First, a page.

In 1920, a young boy in Rockport, New Jersey named Teddy Ryder was diagnosed with diabetes. He was not expected to live. His parents, Mildred and Earl Ryder, sought out Dr. Frederick Madison Allen, who placed Teddy on the Allen starvation diet. Bland foods weighed in appropriate portions was Teddy’s new diet, a diet that would only prolong his life for a few more years at most. Mildred and Earl watched their son starve for two years, waiting—hoping—for a better treatment. As luck would have it, as they waited and as they hoped, Dr. Frederick Banting—along with Charles Best, Dr. James Collip, and Professor John Macleod—discovered and purified insulin.
In early 1922, the Ryder family learned of this discovery, and through a family connection, found a way to convince Banting to take on Teddy as a patient. Mildred took Teddy from their home in New Jersey all the way to Toronto, when, on July 10, 1922, he received his first dose of insulin from Banting himself, changing the course of his life forever.
Mildred and Earl’s sacrifice for their son paid off—their hopes were confirmed.
Like many who live with diabetes, Teddy struggled with regulating it for his whole life, but thanks to Banting, Best, Collip, and Macleod, he was alive to go through that struggle. In fact, he was Dr. Banting’s last surviving patient from the discovery period.
In 2014, Anne Pritchard, Teddy Ryder’ niece, donated to Banting House National Historic Site an incredible collection of artifacts from Teddy’s life, including insulin vials, logbooks, photos, and letters. Before entering the exhibit, feel free to listen to a brief oral history interview with Anne, where she discusses her experiences with Teddy, Mildred, and Earl, as well as what the collection means to her.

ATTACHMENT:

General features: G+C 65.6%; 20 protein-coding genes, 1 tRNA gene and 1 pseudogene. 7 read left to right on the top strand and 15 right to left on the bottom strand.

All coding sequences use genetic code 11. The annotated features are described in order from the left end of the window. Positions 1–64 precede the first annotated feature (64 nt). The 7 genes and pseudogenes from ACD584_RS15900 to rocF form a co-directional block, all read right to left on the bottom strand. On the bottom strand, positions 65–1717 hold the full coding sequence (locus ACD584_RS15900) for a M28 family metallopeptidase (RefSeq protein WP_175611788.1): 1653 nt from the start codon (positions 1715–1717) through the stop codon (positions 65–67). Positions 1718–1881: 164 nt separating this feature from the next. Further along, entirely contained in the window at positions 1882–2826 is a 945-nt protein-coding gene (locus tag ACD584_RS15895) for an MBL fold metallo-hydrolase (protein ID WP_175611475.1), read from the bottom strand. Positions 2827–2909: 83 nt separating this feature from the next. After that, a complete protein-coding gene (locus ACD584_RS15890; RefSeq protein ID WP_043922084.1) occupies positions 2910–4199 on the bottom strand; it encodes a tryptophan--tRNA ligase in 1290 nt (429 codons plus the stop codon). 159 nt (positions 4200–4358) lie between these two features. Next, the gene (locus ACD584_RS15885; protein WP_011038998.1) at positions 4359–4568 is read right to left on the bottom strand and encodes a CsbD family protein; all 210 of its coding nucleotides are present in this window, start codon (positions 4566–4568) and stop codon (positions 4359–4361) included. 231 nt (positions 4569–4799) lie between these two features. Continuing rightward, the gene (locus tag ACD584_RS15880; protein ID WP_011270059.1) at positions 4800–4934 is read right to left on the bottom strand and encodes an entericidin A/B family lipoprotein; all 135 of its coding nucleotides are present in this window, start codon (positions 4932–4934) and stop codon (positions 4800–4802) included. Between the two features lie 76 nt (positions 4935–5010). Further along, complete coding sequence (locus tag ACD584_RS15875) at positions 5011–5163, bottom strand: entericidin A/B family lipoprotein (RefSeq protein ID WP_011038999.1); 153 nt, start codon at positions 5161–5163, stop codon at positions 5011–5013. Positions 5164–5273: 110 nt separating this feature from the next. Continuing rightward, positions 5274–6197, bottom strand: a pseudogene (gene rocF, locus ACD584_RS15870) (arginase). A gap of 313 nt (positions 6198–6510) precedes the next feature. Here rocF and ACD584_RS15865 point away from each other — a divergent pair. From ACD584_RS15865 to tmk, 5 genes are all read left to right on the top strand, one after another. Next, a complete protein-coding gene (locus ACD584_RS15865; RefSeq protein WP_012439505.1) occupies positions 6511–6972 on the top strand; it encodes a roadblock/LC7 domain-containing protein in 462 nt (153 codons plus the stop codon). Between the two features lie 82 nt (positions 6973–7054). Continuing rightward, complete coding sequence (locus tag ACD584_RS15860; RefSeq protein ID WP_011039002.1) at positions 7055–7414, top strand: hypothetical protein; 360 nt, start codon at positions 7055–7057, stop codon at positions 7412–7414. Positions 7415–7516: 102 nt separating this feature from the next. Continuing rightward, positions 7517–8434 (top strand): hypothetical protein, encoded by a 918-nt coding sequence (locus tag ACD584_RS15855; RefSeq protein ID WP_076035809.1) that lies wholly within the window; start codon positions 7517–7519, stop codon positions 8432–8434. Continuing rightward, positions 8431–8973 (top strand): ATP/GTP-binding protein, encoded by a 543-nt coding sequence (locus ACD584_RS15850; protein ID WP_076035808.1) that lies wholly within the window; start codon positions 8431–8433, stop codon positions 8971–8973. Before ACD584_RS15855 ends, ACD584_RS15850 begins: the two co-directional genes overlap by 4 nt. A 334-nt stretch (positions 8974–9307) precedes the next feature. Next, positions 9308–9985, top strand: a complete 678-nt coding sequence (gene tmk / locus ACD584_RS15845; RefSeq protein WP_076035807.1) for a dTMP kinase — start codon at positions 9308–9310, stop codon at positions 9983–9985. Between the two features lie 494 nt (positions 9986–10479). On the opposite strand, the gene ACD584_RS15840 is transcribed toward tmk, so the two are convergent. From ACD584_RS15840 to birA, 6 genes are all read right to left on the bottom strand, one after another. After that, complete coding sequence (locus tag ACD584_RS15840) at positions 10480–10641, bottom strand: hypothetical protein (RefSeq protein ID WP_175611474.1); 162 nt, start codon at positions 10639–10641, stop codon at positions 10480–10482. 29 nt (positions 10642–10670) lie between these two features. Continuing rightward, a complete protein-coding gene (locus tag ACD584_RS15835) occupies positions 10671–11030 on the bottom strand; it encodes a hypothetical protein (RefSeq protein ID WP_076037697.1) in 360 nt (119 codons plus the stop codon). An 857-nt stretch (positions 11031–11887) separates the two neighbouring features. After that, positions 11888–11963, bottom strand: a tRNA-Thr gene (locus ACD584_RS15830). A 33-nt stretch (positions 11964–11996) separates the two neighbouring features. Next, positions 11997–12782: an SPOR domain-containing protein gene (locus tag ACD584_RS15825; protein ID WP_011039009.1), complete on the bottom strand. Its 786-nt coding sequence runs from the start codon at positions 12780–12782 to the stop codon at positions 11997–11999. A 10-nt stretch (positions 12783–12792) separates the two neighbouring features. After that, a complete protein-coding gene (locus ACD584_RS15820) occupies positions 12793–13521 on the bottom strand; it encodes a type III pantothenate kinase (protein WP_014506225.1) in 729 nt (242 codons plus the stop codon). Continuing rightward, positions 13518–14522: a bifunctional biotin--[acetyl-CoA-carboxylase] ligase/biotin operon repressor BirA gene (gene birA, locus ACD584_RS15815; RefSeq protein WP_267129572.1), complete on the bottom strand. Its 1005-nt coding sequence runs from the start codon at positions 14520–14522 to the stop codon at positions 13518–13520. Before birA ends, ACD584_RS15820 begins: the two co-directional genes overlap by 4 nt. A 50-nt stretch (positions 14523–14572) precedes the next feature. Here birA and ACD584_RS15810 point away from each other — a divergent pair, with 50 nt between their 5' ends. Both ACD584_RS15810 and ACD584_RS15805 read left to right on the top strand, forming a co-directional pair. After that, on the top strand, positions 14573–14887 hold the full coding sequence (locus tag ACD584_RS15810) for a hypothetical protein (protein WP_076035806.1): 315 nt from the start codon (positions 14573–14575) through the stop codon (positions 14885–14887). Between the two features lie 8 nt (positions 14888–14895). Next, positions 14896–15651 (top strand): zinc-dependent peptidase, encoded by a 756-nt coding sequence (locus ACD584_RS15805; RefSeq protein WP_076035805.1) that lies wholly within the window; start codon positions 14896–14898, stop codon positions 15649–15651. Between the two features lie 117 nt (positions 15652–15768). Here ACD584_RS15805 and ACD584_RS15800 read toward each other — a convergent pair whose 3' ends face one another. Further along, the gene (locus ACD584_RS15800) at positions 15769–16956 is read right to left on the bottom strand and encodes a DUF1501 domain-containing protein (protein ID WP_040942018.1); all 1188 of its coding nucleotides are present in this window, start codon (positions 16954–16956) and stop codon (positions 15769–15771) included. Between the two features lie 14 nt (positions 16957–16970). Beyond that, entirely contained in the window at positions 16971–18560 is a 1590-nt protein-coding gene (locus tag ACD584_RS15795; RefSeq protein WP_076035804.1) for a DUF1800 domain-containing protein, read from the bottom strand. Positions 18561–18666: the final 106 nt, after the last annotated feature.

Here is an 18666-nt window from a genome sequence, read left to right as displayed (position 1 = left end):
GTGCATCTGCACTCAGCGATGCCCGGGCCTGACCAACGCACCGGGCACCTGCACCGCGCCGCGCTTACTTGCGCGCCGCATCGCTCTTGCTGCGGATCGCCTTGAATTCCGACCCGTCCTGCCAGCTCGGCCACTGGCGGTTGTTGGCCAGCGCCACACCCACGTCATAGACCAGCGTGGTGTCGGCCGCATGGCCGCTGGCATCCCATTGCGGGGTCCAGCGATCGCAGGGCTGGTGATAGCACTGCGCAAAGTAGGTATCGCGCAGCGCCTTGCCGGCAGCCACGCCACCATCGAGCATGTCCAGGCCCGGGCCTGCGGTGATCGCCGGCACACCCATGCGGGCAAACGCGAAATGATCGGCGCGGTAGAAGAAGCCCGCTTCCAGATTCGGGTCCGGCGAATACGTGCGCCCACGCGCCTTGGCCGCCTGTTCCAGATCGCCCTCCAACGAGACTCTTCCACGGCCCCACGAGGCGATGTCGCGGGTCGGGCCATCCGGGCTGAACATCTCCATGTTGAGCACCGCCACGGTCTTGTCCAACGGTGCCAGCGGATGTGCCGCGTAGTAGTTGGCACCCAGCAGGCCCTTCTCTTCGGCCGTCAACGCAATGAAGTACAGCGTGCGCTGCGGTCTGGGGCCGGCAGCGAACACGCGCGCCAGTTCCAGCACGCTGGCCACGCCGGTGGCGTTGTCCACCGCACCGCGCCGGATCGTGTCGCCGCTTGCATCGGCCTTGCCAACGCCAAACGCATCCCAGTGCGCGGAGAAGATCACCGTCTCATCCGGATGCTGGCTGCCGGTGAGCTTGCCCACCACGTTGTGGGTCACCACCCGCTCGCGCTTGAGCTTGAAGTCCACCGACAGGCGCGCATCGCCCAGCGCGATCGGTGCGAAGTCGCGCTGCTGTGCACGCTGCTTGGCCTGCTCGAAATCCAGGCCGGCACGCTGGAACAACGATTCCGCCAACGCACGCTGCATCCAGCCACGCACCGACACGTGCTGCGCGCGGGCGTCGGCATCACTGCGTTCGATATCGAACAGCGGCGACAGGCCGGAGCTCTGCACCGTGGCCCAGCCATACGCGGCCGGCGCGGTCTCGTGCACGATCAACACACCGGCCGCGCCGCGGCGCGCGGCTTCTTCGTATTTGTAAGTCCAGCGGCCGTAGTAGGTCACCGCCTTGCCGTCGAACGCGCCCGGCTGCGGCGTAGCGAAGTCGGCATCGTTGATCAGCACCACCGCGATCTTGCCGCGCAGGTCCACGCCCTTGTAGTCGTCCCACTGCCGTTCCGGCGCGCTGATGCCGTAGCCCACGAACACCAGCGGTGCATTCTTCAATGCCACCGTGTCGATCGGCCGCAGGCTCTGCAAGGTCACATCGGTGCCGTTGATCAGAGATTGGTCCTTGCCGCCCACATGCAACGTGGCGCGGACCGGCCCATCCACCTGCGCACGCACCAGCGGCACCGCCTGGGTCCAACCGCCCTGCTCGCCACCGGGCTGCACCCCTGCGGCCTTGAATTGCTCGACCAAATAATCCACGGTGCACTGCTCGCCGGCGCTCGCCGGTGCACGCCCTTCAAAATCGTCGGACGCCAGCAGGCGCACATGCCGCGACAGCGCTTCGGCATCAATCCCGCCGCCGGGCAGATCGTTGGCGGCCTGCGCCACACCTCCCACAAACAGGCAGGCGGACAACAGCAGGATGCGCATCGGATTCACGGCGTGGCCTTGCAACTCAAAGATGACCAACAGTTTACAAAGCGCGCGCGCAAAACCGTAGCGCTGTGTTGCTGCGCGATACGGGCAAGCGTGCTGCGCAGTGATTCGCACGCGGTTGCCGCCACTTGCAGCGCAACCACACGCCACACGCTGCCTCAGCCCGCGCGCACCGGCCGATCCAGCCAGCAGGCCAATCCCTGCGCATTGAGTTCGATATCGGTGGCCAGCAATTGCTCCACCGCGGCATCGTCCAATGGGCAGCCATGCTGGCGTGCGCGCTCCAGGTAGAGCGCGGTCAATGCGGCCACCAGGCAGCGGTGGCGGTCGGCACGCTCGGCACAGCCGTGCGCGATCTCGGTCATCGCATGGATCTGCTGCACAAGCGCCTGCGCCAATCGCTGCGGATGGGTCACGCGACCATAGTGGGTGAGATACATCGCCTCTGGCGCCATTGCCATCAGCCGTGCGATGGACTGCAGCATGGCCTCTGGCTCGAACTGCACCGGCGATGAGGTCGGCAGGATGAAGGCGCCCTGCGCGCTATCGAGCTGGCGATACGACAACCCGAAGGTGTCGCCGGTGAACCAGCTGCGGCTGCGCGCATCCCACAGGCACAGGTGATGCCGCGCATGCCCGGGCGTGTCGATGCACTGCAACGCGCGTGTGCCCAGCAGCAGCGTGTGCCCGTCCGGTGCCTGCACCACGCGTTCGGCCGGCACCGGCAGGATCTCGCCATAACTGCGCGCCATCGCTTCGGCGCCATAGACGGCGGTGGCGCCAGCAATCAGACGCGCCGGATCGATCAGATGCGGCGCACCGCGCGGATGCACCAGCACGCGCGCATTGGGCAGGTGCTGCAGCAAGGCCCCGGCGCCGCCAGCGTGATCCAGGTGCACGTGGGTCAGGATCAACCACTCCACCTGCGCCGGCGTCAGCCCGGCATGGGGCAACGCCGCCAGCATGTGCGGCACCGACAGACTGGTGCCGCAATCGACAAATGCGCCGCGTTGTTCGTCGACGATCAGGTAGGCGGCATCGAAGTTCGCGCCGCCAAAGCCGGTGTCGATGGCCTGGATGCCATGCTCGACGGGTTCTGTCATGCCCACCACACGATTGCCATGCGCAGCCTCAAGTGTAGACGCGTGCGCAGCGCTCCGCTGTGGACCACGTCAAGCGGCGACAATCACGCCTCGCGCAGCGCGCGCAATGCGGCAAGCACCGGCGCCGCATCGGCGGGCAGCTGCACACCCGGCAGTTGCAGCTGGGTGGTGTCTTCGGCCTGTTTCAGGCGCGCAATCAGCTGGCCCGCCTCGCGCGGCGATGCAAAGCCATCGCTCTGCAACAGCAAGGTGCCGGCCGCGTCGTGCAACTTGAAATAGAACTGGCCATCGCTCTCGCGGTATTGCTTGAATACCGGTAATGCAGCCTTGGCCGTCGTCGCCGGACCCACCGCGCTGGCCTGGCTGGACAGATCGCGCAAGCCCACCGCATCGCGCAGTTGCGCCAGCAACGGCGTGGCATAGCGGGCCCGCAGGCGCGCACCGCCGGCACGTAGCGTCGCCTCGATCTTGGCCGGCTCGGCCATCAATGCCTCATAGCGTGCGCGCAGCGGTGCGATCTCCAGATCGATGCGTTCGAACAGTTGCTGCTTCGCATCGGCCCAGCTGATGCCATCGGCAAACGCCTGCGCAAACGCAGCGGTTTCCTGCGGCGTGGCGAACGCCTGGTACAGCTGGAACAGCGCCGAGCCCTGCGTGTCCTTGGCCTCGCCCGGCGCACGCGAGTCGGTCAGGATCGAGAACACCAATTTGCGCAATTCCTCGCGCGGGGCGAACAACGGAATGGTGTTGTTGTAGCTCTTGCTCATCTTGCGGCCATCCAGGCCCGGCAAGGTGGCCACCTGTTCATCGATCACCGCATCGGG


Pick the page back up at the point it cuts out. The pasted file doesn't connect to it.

This collection is so vast, that we at Banting House are telling the Ryder story through two exhibits: an online one and an on-site one. While the on-site exhibit will focus more on Teddy’s material artifacts (such as his insulin vials and logbooks) to tell this story, this online exhibit will tell his story through photos and letters. Take a look and see first-hand the reason why the discovery of insulin matters so much: it saved Teddy Ryder’s life, and continues to save lives around the world today.
Before heading over to the online show, watch this black & white clip from 1929. Included in the Ryder collection was a 16mm film which we recently converted to an online format. Please enjoy this new addition to our exhibit, “I’m a Fat Boy Now.”
Click this button to explore the Teddy Ryder story:
Anne Pritchard Interview
Meet Anne Pritchard
Who was Teddy Ryder?
Teddy and his Diabetes
Mildred and Earl Ryder
The Ryder Collection
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